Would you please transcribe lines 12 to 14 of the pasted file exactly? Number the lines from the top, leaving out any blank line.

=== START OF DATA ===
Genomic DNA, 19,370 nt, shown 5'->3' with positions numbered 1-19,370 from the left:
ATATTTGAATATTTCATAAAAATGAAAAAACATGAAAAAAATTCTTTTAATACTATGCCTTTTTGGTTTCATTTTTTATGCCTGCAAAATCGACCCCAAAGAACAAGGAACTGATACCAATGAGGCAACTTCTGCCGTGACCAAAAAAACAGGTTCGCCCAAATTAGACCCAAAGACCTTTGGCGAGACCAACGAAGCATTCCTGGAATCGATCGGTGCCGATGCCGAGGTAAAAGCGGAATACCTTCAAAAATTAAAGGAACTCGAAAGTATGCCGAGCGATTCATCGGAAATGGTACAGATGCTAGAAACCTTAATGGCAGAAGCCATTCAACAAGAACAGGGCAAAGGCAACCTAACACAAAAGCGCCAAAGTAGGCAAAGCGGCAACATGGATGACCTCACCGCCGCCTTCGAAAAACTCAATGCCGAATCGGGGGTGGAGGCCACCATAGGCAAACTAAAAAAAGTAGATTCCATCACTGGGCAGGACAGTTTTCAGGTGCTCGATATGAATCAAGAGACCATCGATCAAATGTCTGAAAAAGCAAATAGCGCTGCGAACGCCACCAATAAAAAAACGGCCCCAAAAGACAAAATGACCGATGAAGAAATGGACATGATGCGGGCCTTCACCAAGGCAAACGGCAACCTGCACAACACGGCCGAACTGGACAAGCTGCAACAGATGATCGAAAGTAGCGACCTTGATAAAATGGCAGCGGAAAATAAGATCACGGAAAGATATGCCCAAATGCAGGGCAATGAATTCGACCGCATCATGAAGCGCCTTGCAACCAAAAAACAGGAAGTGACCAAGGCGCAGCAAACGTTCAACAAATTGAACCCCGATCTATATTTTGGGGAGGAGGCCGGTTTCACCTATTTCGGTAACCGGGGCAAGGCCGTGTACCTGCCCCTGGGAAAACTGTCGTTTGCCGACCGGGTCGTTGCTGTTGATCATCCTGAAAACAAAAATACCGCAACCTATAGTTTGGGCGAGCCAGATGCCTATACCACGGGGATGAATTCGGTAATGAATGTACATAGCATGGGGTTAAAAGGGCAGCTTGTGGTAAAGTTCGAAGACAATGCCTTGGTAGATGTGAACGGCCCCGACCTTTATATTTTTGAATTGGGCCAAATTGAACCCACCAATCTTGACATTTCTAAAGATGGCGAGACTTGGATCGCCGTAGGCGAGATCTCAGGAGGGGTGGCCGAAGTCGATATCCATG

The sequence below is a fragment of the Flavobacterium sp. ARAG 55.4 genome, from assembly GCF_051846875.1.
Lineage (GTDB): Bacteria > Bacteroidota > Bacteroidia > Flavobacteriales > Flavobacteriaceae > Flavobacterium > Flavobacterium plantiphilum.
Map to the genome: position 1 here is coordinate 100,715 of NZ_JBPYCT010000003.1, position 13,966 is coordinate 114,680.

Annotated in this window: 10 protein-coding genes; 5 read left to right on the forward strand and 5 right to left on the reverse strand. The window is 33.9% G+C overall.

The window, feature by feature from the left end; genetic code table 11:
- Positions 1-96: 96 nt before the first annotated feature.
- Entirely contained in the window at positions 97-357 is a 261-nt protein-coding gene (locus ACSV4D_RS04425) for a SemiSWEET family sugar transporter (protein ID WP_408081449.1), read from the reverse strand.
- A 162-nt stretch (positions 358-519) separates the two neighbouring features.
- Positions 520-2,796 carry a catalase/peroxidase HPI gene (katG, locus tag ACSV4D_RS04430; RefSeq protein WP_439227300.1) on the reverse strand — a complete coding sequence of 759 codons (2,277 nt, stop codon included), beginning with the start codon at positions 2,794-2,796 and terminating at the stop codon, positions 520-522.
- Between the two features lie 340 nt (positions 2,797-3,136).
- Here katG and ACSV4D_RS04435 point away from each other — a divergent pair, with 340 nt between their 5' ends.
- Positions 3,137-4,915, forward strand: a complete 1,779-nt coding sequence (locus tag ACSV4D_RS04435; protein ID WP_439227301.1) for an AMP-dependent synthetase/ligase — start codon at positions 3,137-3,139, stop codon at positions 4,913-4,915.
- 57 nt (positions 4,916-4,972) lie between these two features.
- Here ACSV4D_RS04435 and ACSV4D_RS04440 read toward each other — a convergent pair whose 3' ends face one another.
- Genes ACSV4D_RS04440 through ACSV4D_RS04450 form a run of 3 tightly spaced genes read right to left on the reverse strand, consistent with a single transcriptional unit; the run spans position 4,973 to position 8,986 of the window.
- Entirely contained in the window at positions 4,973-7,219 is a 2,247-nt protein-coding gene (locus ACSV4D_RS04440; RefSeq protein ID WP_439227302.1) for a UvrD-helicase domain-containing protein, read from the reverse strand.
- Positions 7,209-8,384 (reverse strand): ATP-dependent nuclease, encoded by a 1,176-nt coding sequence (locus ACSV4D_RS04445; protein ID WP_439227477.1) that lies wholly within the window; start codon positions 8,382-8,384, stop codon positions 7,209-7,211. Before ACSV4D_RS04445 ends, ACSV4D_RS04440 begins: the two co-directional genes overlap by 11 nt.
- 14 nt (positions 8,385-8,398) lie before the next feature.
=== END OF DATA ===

- Between the two features lie 340 nt (positions 2,797-3,136).
- Here katG and ACSV4D_RS04435 point away from each other — a divergent pair, with 340 nt between their 5' ends.
- Positions 3,137-4,915, forward strand: a complete 1,779-nt coding sequence (locus tag ACSV4D_RS04435; protein ID WP_439227301.1) for an AMP-dependent synthetase/ligase — start codon at positions 3,137-3,139, stop codon at positions 4,913-4,915.